As with all new technologies, “there are going to be small advances and people are going to fail along the way,” she said.
Blockchain can’t prevent human error, like a doctor jotting down a blood pressure reading incorrectly, but a blockchain-enabled clinical research system could go a long way in preventing mistakes and deception after data are recorded.
In theory, here’s how a blockchain-enabled clinical trial would work: First, a group of research centers, hospitals, life science companies and their contract research organizations would come together to form the “nodes” of a trial network. Each would volunteer server space, and all the data collected and stored would be verified simultaneously across the network.
Observers can see each timestamped data point but not the underlying patient data.
Throughout the trial, each component — from informed consent to dissemination of results — would be managed with “smart contracts,” or software designed in such a way that the completion of each step unlocks the next, like a chain reaction.
Smart contracts are a perfect tech solution to help automatically execute the steps of a study protocol, which is a detailed document describing the study design, explains Mehdi Benchoufi, MD, assistant professor of epidemiology at Hôtel Dieu Hospital and the University of Paris Descartes, and a blockchain expert.
“It’s impossible to cheat without everyone witnessing,” said Benchoufi. Today, for example, a pharmaceutical company might promise to publish results at the end of a trial, but later decide to keep those results secret. With smart contracts, blockchain could prevent this obfuscation because the completion of one event (e.g., tallying of results) automatically unlocks the next (publishing results online).
Better yet, throughout the course of a study, patients could be able to on check a trial’s progress themselves using an online portal or mobile app, giving them more control over personal data that’s collected during the course of a study. Eventually, “that data becomes licensable by biopharma … and they [the patients] get revenue from that licensing,” said Longmire, who is working to create a clinical trial network for multiple sclerosis that would operate under a personal data licensing model.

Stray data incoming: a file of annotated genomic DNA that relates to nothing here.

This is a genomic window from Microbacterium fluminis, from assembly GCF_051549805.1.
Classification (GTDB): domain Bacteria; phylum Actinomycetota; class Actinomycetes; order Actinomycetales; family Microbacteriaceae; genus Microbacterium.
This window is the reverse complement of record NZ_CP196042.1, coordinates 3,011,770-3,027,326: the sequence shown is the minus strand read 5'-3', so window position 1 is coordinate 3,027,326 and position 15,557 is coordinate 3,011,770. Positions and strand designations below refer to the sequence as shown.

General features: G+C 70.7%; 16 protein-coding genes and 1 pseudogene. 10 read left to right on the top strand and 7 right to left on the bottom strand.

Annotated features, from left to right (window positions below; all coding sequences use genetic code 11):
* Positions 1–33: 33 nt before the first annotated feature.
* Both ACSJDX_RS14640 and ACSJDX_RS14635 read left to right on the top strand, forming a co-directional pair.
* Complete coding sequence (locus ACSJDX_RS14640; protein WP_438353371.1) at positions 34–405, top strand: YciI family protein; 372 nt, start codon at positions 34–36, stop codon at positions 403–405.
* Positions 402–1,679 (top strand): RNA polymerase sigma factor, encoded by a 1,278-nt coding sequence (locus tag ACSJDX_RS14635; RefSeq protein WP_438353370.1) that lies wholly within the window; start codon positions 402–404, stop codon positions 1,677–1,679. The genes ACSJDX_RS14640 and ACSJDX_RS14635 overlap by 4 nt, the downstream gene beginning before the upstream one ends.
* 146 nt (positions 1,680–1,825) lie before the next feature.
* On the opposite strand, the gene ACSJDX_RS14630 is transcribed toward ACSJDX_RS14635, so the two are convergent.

That’s the vision. Today, the industry is still very much in beta-testing mode, and there are no hard-and-fast rules governing how blockchain research must be designed.
Different people have different ideas about how this system should work. Some, like Benchoufi, argue research should be conducted on an “open” network, modeled after Bitcoin, while others argue researchers should use a “permissioned” network, in which each member must be authorized to join. Smith’s blockchain system, now in its third iteration called ChainZY, runs as a private and permissioned network, though it can be configured to run publicly.
The next step is for all these groups to get together and agree on a set of ground rules – a process led by Palombini’s team at the IEEE standards group.